The challenges of human existence are made manifest in dance piece Catch 22. Rita Clarke lauds the choreographer’s inventive use of movement in a magnetic performance.
Catch 22, Amelia Sagrabb
The Blue Room Theatre, 14 April 2023
Choreographer Amelia Sagrabb has spent time in Israel learning Gaga, a movement technique pioneered by Ohad Naharin of the Batsheva Dance Company. If you are fortunate enough to have seen a performance by Batsheva, you will know to expect something dynamic and intense, which Sagrabb gives in spades in Catch 22.
Even so, I felt curious about how she would be able to achieve the aim of conveying the “eco-anxiety” she felt in her 50-minute show; asking herself if it was enough to make art – even purporting to hold a mirror up to the world – or should she somehow take up arms to avert the world’s increasing climate-induced disasters. The result is rather like watching a dream where the enduring nature of human existence has to be fulfilled, despite obstacles put in the way.
Moving in deliberate calculated steps, eyes steadfastly staring ahead, the four dancers – Francesca Fenton, Montserrat Heras, Luci Young and Giorgia Schijf – are mostly in sync throughout, drawing to mind at first the perpetual motion of a metronome. Perhaps this is engendered by Peter McAvan’s equally metronomic sound design, at times so sharp and shattered it feels like you could almost see splinters of reverberation crossing the stage. It certainly adds to the allure of Sagrabb’s choreography.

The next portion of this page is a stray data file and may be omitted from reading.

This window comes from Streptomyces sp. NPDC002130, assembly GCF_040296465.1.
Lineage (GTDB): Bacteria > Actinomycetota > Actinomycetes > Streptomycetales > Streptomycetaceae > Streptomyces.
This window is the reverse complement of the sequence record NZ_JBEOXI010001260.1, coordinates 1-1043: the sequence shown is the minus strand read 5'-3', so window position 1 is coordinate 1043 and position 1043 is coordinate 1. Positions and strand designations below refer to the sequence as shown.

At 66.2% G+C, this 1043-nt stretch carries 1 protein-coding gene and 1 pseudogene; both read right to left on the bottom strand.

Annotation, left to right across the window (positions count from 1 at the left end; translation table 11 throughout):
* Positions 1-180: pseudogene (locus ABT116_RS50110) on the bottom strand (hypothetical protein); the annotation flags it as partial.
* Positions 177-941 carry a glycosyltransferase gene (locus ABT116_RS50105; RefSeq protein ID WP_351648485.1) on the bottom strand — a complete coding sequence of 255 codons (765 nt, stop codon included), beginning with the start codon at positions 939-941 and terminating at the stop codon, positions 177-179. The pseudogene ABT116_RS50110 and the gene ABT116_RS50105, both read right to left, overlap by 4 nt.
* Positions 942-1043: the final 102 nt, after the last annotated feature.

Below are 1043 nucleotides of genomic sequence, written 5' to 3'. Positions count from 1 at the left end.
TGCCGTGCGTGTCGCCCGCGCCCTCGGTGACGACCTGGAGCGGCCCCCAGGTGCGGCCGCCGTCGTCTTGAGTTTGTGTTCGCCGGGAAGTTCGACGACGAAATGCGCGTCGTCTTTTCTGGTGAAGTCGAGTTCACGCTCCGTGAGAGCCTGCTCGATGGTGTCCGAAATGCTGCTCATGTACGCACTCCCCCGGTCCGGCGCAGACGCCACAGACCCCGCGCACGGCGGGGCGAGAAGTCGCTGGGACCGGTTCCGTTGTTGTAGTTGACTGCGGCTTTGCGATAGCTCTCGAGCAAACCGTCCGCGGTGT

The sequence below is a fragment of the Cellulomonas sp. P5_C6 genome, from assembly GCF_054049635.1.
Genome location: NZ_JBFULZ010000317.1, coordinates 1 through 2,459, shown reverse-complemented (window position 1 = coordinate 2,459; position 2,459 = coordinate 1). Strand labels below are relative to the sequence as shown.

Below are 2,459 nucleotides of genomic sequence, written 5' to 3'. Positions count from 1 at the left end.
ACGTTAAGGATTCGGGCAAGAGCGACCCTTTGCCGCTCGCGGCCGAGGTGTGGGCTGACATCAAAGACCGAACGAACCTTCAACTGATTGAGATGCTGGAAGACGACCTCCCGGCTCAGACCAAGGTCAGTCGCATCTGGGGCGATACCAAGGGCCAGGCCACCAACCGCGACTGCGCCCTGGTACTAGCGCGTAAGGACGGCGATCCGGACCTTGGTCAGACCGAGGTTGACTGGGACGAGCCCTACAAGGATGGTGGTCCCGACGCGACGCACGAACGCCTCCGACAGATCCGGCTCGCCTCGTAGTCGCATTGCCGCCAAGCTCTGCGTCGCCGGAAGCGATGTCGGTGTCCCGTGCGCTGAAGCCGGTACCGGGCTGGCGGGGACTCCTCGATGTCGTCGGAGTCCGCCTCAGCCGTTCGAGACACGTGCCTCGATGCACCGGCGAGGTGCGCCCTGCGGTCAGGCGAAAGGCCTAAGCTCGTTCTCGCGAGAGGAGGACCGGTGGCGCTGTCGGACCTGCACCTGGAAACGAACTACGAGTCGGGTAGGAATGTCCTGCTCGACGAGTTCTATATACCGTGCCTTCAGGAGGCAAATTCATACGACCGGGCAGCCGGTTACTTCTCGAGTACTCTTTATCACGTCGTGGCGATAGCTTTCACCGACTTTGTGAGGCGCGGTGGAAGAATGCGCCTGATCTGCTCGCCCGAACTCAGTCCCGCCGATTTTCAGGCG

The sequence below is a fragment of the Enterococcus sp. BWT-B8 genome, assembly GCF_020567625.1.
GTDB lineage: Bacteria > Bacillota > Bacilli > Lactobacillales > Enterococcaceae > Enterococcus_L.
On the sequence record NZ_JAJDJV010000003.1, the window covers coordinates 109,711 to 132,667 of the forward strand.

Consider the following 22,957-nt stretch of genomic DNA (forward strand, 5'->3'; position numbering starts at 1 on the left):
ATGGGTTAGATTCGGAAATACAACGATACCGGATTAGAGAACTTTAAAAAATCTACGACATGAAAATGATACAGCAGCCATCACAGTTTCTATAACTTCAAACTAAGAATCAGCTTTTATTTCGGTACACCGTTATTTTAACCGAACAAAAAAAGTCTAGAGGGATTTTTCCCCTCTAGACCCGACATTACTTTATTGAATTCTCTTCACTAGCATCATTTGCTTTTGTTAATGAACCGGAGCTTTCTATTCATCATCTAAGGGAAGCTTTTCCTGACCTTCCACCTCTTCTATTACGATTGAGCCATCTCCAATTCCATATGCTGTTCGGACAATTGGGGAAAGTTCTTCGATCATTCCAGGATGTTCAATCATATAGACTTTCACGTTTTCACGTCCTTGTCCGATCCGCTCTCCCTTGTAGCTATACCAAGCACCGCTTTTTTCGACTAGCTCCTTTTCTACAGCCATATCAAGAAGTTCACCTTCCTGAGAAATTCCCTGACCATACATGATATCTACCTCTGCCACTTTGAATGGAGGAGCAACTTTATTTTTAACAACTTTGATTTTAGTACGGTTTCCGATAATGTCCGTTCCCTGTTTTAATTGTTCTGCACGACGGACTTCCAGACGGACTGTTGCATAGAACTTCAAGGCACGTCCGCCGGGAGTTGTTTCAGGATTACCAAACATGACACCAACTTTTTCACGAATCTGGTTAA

It is a silent opening, dark and gloomy, intriguing from the outset, courtesy of Matthew Erren’s lighting design. A single barefoot dancer clad in a tight black t-shirt and fitted trousers advances slowly towards the three blocks of steps arranged along a side wall. Crafted by Michael Frost, they are configured in stairs of five, four and three.
A flood of side-spotlight follows the dancer through the gloom, the dusky tenor prevailing throughout the 50 minutes. She mounts the steps and performs an arresting, slow-weaving movement, after which the three others, similarly attired, join her – bland expressions, never looking down as they place their feet, bodies taut. A feature throughout is the pale skin of arms and hands with outstretched fingers which flash through the gloom.
What followed is an intricate tapestry of movement with the dancers pushing the blocks of stairs into different and engrossing architectural positions, which they climb on or hide behind. In one memorable moment, while the stairs are set into the opening of two doors at the back of the stage, the dancers, at first unseen, hoist themselves backwards over the top and slowly manoeuvre their bodies down the stairs, arms outstretched and heads dangerously leading the way. It’s a stunning cogwheel of manipulation, showcasing their prowess and bravura.
Later, in between their interaction with the stairs, the performers dance together or alone, released from the zombie-like manoeuvring of earlier, but not from the somewhat agonised features.
All in all, Sagrabb’s choreographic inventiveness is intense, magnetic and mesmeric, as are the dancers. Whether or not you perceived Catch 22 as a tussle between art and eco-action, the Sisyphean task of simply existing is made perfectly obvious.
Pictured top: The stairs used and moved by the dancers in ‘Catch 22’. Photo: Sophie Minissale
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